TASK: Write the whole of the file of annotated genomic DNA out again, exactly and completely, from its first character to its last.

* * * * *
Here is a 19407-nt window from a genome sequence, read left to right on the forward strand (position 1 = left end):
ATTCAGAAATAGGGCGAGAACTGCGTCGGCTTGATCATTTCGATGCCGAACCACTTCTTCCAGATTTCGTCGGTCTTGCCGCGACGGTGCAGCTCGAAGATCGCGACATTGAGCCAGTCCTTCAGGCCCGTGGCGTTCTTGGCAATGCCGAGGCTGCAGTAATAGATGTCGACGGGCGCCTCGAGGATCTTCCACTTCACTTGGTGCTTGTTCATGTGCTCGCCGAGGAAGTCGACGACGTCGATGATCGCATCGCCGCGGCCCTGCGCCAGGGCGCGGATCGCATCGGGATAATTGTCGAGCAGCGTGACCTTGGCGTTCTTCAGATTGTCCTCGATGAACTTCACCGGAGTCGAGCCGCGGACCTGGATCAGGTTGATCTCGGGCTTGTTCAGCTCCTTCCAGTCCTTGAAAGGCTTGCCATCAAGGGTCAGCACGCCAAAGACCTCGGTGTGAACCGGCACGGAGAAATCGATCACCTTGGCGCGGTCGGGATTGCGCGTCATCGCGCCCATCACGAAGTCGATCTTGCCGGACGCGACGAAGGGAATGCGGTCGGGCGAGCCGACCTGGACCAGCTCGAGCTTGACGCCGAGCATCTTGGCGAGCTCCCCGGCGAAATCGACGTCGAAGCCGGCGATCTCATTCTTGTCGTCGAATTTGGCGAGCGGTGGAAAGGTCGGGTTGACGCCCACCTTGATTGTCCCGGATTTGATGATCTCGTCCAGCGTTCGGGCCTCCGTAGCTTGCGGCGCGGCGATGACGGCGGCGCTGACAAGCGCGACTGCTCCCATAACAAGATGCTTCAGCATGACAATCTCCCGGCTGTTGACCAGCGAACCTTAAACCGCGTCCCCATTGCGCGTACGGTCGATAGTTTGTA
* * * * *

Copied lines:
Here is a 19407-nt window from a genome sequence, read left to right on the forward strand (position 1 = left end):
ATTCAGAAATAGGGCGAGAACTGCGTCGGCTTGATCATTTCGATGCCGAACCACTTCTTCCAGATTTCGTCGGTCTTGCCGCGACGGTGCAGCTCGAAGATCGCGACATTGAGCCAGTCCTTCAGGCCCGTGGCGTTCTTGGCAATGCCGAGGCTGCAGTAATAGATGTCGACGGGCGCCTCGAGGATCTTCCACTTCACTTGGTGCTTGTTCATGTGCTCGCCGAGGAAGTCGACGACGTCGATGATCGCATCGCCGCGGCCCTGCGCCAGGGCGCGGATCGCATCGGGATAATTGTCGAGCAGCGTGACCTTGGCGTTCTTCAGATTGTCCTCGATGAACTTCACCGGAGTCGAGCCGCGGACCTGGATCAGGTTGATCTCGGGCTTGTTCAGCTCCTTCCAGTCCTTGAAAGGCTTGCCATCAAGGGTCAGCACGCCAAAGACCTCGGTGTGAACCGGCACGGAGAAATCGATCACCTTGGCGCGGTCGGGATTGCGCGTCATCGCGCCCATCACGAAGTCGATCTTGCCGGACGCGACGAAGGGAATGCGGTCGGGCGAGCCGACCTGGACCAGCTCGAGCTTGACGCCGAGCATCTTGGCGAGCTCCCCGGCGAAATCGACGTCGAAGCCGGCGATCTCATTCTTGTCGTCGAATTTGGCGAGCGGTGGAAAGGTCGGGTTGACGCCCACCTTGATTGTCCCGGATTTGATGATCTCGTCCAGCGTTCGGGCCTCCGTAGCTTGCGGCGCGGCGATGACGGCGGCGCTGACAAGCGCGACTGCTCCCATAACAAGATGCTTCAGCATGACAATCTCCCGGCTGTTGACCAGCGAACCTTAAACCGCGTCCCCATTGCGCGTACGGTCGATAGTTTGTA